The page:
So your puppy is doing great. Your pooch is crate trained and is not having accidents in the house. Now the question is when is it okay to leave your puppy out of the crate when you leave the house or go to sleep? Whether it’s housebreaking, chewing or getting into things, you have to resolve the issue before your dog can roam around your house unsupervised.
A good rule of thumb is for your pooch to go eight months incident free before letting your dog out of their crate unsupervised. This means your dog should go an entire eight months without the specific issue. For a dog with housebreaking issues, this means eight months without having an accident in the house. For dogs with a chewing issue, your dog needs to go that period of time without attempting to chew on anything they shouldn’t while under your supervision. Same goes for getting into things; if this is the issue you have with your dog, they need to go that long without attempting to get into things while you are watching them.
The key to successfully having your dog crate-free in your house while you are away is making sure you start with small increments of time. This would entail leaving your dog home alone for no longer than an hour at first, and gradually building up to longer periods of time. Once they grow used to the hour alone, slowly extend the amount of time they are left out of the crate by themselves. At the beginning, your dog should still be confined, even though they are not being crated. This could mean letting them out of the crate, but leaving them in a gated space, such as the kitchen. It’s important to not let your dog have free roam of your entire house right away. Once your pooch has worked their way up to long periods of time in a confined area, you can then begin to give them free reign in other areas of the house. Again, with this transition, you want to start off with small periods of time and work your way back up to longer times.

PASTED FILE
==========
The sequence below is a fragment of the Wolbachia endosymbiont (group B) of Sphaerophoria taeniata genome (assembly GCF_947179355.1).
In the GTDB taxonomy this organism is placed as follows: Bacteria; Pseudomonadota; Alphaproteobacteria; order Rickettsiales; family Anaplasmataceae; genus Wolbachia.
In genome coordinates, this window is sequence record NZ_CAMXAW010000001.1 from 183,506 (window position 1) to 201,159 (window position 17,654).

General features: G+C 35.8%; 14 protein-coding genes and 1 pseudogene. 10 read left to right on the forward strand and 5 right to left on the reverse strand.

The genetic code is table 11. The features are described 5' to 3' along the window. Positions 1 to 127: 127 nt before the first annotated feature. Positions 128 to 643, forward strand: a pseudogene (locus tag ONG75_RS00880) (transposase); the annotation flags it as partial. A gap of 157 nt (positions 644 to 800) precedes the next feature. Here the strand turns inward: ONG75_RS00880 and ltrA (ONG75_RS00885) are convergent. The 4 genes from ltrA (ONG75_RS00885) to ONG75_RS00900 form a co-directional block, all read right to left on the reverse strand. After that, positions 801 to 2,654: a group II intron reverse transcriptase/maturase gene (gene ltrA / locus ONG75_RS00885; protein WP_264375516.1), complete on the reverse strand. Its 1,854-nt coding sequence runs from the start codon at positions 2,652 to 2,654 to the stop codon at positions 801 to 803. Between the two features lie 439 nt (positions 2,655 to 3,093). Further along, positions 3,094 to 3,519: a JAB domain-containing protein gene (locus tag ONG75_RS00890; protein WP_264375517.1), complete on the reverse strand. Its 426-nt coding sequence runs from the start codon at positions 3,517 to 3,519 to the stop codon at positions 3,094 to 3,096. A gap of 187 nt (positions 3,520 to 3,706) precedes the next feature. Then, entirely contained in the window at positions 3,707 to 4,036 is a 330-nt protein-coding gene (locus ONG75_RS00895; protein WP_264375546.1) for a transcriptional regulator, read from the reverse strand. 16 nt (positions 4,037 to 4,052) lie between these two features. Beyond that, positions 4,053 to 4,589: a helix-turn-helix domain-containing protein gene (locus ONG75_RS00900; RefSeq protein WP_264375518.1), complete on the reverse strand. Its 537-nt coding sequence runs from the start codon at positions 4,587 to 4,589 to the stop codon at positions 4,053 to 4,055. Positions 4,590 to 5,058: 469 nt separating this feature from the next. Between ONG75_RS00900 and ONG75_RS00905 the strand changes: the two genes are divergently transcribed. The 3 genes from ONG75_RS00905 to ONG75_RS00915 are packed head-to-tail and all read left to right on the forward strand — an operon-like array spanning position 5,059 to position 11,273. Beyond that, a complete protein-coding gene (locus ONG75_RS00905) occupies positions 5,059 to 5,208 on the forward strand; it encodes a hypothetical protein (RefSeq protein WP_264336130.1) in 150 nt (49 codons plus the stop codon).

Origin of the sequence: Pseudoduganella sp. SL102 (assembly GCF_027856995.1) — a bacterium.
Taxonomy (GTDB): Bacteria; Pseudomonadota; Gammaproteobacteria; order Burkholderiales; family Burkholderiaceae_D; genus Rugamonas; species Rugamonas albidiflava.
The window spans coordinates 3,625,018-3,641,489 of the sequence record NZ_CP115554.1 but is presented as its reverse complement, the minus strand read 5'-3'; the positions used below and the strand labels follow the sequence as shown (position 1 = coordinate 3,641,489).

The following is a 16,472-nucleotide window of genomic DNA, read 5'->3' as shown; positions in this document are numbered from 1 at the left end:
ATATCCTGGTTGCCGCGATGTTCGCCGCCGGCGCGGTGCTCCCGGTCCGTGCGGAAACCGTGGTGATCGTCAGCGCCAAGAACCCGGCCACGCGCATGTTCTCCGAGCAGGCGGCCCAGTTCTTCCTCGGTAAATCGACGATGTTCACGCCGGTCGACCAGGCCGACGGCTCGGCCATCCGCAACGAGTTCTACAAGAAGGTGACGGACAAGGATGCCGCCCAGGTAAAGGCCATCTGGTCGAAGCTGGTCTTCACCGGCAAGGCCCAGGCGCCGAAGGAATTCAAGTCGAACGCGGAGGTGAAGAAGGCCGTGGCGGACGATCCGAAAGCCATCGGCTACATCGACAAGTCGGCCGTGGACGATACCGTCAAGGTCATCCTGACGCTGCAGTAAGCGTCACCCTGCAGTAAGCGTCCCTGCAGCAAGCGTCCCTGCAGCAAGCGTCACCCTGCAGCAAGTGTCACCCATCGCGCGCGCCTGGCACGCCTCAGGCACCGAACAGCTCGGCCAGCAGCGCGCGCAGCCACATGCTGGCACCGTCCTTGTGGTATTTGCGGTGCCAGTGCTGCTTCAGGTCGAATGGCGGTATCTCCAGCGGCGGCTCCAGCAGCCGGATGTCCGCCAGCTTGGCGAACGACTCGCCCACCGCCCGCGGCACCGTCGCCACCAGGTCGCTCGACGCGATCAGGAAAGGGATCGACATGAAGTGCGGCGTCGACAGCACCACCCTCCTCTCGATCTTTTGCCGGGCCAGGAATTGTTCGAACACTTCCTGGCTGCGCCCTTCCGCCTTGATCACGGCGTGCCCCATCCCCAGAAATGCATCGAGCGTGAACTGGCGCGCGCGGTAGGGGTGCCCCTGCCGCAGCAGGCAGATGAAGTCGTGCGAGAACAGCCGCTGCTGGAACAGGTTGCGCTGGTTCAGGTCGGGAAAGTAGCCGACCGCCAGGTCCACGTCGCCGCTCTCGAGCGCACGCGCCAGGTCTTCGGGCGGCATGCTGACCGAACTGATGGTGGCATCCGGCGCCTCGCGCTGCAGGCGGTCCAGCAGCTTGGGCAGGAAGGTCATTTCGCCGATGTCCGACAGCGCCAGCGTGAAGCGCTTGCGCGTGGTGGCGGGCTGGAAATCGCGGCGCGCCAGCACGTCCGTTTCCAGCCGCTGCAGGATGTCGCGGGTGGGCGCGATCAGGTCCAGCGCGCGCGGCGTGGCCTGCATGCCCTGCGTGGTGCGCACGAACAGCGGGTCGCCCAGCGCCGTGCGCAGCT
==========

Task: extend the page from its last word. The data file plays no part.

When it comes to letting your dog sleep out of the crate, the same eight months free of an accident rule still applies. Remember that you are sleeping, which would allow your dog plenty of time to explore unsupervised.
While the biggest step in this process requires your dog to behave, you can also help by setting them up for success in their new, more spacious environment. Make sure there are not things around for your dog to easily access. If you had housebreaking issues, make sure your pet goes out before you leave or before you go to bed. If you have a dog that chews, make sure that you have Kongs and chew toys for them to keep their mouths occupied. Always pet-proof your house before you leave by putting away things that could cause problems for your pet, such as garbage and household chemicals.
Leaving your dog alone is a process, and if your dog has an accident during this process, it’s best to go back to square one. This means if your dog has an accident, you need to return them to the crate the next time you leave, and again at night, until they go another eight months without an accident. Though this can be a long process, it will be worth it so you feel comfortable enough to leave your dog home alone and when you go to bed at night without worrying that they will have an accident.
We know that life is busy and you may not have the time to go through this process. Morris K9 Campus offers customized puppy housebreaking and training to work around your schedule and help make this training process a little easier.